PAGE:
# Power impulse

## Recommended Posts

Hello, friends!

There is a ball. And on the example, it moves at a constant speed to the desired point.

Q: how do I make a ball move to an arc point? Like a flying projectile!

##### Share on other sites

Hiya AZ!  Here ya go...  https://www.babylonjs-playground.com/#IFFDYH#6

Ling 47... forced direction's Y-component  = elev.

FIRE!     Fun!  A good lookin' start to a new artillery game.

Extra crap:

BJS physics have an "onCollide" event.  Hold that thought.

BJS particleSystems have a .manualEmitCount property (for doing momentary PUFFS of particles).

Particle directions (trajectories) can be told to go sideways-only, from a sphere-shaped emitter like the cannon ball, or from the vector3 of cannonball.getAbsolutePosition().

So... you know... puffs of dirt each time the ball impacts the ground.  Wow!

Believe it or not, just ONE particleSystem can handle ALL ground-impact puffs... even if MANY cannon balls are impacting in many places.

Cool, huh?  *nod*  BJS has SO MUCH FUN available!!!  It makes me over-excited, sometimes.

Added lines 54-63 ... automatic ball recovery when ball falls-off floor.

##### Share on other sites

21 minutes ago, Wingnut said:

Hiya AZ!  Here ya go...  https://www.babylonjs-playground.com/#IFFDYH#6

Ling 47... forced direction's Y-component  = elev.

FIRE!     Fun!  A good lookin' start to a new artillery game.

Extra crap:

BJS physics have an "onCollide" event.  Hold that thought.

BJS particleSystems have a .manualEmitCount property (for doing momentary PUFFS of particles).

Particle directions (trajectories) can be told to go sideways-only, from a sphere-shaped emitter like the cannon ball, or from the vector3 of cannonball.getAbsolutePosition().

So... you know... puffs of dirt each time the ball impacts the ground.  Wow!

Believe it or not, just ONE particleSystem can handle ALL ground-impact puffs... even if MANY cannon balls are impacting in many places.

Cool, huh?  *nod*  BJS has SO MUCH FUN available!!!  It makes me over-excited, sometimes.

Here not all so simply! The fact that you need to hit the ball exactly the place of the click!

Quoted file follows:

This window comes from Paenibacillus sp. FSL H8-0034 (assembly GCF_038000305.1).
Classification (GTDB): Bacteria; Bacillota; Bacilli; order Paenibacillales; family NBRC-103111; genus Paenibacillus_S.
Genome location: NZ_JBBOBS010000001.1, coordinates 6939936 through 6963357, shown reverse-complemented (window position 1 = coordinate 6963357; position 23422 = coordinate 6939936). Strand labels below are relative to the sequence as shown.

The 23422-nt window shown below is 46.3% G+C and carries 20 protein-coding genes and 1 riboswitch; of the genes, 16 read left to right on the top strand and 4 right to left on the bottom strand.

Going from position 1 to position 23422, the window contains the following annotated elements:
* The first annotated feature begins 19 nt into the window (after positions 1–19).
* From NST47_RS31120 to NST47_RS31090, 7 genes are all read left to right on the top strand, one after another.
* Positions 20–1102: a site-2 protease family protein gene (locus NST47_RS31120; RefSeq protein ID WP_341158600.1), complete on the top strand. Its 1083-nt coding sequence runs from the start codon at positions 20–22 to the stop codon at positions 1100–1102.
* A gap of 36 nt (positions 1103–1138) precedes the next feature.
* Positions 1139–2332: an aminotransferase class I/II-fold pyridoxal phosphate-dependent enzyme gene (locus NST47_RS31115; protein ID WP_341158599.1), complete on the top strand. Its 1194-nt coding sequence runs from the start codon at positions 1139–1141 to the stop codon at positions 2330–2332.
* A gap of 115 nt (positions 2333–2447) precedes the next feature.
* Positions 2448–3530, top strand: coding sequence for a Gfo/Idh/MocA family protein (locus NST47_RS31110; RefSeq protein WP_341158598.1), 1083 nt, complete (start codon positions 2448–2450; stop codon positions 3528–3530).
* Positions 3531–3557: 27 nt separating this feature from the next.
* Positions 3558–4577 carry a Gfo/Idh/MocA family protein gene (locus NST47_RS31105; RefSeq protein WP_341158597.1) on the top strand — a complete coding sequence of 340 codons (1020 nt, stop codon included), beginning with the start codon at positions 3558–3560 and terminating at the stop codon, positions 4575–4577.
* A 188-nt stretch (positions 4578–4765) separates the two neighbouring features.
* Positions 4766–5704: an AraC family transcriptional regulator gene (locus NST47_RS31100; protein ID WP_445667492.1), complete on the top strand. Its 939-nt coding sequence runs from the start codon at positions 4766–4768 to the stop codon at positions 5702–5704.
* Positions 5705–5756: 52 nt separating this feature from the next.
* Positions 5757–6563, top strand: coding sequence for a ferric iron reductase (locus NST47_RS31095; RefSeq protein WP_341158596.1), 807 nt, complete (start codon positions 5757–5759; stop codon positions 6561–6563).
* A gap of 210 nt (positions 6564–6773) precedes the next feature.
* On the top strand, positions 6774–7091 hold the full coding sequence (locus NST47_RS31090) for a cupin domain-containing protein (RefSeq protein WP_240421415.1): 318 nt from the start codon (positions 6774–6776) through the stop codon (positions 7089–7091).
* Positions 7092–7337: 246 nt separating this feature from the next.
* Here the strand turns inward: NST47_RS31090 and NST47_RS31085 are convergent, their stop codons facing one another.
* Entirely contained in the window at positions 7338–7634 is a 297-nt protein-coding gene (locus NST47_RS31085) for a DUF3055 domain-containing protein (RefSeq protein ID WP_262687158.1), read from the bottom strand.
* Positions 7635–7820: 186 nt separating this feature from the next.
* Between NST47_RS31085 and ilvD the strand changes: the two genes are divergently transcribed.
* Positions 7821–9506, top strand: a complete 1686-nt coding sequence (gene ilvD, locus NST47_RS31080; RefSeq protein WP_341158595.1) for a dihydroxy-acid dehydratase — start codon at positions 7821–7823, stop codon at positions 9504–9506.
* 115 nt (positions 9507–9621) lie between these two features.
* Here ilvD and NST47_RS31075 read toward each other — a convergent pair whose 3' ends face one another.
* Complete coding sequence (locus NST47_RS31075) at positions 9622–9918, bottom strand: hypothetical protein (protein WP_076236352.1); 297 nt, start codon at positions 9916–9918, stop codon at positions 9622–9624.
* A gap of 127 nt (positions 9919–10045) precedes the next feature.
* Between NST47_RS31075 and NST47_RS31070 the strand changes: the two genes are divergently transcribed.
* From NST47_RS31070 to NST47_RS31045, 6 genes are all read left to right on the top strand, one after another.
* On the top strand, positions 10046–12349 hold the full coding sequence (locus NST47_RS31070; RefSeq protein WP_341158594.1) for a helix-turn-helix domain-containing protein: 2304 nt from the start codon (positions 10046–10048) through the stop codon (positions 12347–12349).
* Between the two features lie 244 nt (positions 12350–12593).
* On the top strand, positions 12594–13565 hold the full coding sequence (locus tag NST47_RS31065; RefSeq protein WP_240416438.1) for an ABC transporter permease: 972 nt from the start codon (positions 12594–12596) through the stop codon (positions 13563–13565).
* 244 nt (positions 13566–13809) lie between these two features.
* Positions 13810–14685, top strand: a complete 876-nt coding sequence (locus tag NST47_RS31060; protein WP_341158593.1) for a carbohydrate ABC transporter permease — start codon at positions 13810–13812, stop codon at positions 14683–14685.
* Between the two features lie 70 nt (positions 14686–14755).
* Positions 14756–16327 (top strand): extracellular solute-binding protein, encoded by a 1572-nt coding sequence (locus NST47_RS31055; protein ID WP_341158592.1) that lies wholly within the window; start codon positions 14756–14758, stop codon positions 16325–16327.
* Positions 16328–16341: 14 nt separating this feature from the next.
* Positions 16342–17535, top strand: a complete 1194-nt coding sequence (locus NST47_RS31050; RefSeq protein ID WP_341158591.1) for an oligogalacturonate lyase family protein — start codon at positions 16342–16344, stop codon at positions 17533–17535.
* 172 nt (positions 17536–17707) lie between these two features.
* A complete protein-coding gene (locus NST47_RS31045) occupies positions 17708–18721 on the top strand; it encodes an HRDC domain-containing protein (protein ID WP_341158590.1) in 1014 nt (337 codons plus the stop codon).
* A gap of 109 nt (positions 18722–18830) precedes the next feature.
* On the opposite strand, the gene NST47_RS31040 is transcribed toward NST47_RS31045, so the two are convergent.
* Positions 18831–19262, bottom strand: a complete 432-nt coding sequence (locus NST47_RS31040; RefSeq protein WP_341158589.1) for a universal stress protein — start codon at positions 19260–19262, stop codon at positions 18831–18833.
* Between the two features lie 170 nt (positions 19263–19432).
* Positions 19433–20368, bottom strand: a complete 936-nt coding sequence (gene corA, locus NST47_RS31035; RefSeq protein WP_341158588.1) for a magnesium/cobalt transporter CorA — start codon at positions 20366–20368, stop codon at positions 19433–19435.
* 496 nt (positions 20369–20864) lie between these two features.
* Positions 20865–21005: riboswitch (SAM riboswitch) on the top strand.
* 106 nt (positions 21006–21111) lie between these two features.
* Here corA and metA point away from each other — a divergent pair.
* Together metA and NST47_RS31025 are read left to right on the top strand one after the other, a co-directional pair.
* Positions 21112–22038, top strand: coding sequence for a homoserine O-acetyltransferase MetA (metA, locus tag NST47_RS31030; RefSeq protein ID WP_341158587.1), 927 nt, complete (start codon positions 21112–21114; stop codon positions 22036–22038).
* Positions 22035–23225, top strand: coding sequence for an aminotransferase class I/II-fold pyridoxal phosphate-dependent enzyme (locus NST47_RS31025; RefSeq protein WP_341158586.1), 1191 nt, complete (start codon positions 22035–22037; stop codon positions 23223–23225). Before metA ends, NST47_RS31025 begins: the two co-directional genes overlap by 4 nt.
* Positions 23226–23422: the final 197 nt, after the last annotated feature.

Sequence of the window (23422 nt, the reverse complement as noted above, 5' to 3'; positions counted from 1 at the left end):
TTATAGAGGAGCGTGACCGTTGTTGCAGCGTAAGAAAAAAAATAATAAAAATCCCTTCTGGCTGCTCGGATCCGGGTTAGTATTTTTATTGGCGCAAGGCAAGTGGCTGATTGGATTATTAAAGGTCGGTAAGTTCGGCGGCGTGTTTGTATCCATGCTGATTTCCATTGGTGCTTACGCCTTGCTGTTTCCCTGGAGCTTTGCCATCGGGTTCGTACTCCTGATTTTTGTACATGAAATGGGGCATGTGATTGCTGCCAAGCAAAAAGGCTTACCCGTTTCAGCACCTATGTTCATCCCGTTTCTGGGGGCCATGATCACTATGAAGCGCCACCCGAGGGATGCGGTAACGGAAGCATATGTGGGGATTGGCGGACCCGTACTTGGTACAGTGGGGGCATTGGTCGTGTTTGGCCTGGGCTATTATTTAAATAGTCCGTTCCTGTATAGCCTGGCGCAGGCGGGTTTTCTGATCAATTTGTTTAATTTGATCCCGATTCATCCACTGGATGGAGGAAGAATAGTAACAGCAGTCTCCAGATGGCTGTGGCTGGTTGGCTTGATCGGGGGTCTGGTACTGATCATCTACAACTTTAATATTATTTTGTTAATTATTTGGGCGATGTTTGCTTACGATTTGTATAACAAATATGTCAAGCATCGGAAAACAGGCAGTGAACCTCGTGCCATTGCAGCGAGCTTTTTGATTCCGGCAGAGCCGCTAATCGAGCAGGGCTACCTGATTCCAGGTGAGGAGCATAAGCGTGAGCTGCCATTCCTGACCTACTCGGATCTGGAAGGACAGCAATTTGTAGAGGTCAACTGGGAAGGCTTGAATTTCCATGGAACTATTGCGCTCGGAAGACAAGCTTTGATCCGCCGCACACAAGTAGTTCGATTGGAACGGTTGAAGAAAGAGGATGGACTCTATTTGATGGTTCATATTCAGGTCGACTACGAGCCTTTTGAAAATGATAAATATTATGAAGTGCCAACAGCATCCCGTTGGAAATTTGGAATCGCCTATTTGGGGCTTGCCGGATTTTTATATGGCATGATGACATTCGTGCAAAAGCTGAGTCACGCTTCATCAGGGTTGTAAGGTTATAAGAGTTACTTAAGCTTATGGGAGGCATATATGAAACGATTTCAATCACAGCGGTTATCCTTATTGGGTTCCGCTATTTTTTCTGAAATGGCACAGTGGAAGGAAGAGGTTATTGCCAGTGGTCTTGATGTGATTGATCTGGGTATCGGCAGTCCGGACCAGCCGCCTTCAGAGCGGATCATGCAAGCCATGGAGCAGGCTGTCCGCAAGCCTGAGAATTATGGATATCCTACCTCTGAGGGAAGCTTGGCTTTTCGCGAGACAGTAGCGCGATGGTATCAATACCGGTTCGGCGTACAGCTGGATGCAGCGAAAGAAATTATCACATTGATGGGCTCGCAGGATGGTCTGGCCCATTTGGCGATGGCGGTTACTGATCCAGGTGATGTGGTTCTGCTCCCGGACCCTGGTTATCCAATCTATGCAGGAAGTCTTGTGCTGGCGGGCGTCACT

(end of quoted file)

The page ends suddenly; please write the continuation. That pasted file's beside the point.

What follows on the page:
##### Share on other sites

ohhhh.  That's harder.

See lines 52-53... a distance "compensator".    A tweaker.

Maybe not so good,  but it is one more playground to play-with.

I click RUN for EACH test-fire... because... I see SOME "residual energy" in the ball, sometimes... when using auto-recovery.  Cause:  unknown.

Also, I adjusted the ball to start perfectly upon-ground.  *shrug*  It is ALMOST accurate.  Bad for SHORT-distance shots, though.

Perhaps you can adjust better, or think-up better idea.  Others may comment soon.

##### Share on other sites

For the ball to hit exactly the place on the ground that was clicked on you need to know the acceleration due to gravity, G,  that is being used in the physics engine. Given the horizontal linear velocity, V, of the ball towards the click point you can calculate the speed of the ball  ||V|| and you can also calculate the horizontal distance, D, between the ball and click point. Then the time, T, to reach the click point will be found from T = D/||V||. So you now need a vertical velocity W such that after a time T the vertical displacement will be 0, this can be found using Newton's equations of motion in this case 0 = WT - 0.5GT*T.

##### Share on other sites

19 minutes ago, Wingnut said:

ohhhh.  That's harder.

See lines 52-53... a distance "compensator".    A tweaker.

Maybe not so good,  but it is one more playground to play-with.

I click RUN for EACH test-fire... because... I see SOME "residual energy" in the ball, sometimes... when using auto-recovery.  Cause:  unknown.

Also, I adjusted the ball to start perfectly upon-ground.  *shrug*  It is ALMOST accurate.  Bad for SHORT-distance shots, though.

Perhaps you can adjust better, or think-up better idea.  Others may comment soon.

I had such a decision, but I thought that could be done somehow by BJS forces

##### Share on other sites

8 minutes ago, JohnK said:

For the ball to hit exactly the place on the ground that was clicked on you need to know the acceleration due to gravity, G,  that is being used in the physics engine. Given the horizontal linear velocity, V, of the ball towards the click point you can calculate the speed of the ball  ||V|| and you can also calculate the horizontal distance, D, between the ball and click point. Then the time, T, to reach the click point will be found from T = D/||V||. So you now need a vertical velocity W such that after a time T the vertical displacement will be 0, this can be found using Newton's equations of motion in this case 0 = WT - 0.5GT*T.

So I knew that I have to remember school :))

##### Share on other sites

Thanks @JohnK

Hey, remember that "thing" that @jerome built?  https://www.babylonjs-playground.com/#PBVEM#161

That thing... phew.  No physics engine, yet ball-bounce parabolas all over heck.  Might be some code to steal... in there.

##### Share on other sites

Oh, hey, I found Jerome's "pucker cannon" that he once made for me.  It tries to pucker-up like a cartoon cannon, and then fire a ball, with parabola and bounce.  FUN!  No physics engine.

In France, I guess "pucker" == "buggle"    Here in the USA where I am, I'm not sure we use the word "buggle" very often, but heck, let's give it a chance.

Let's see... a scary, intense scene in a movie... would be called a "butt-buggler" scene.  heh.  I like it!

## Join the conversation

You can post now and register later. If you have an account, sign in now to post with your account.
Note: Your post will require moderator approval before it will be visible.

×   Pasted as rich text.   Paste as plain text instead

Only 75 emoji are allowed.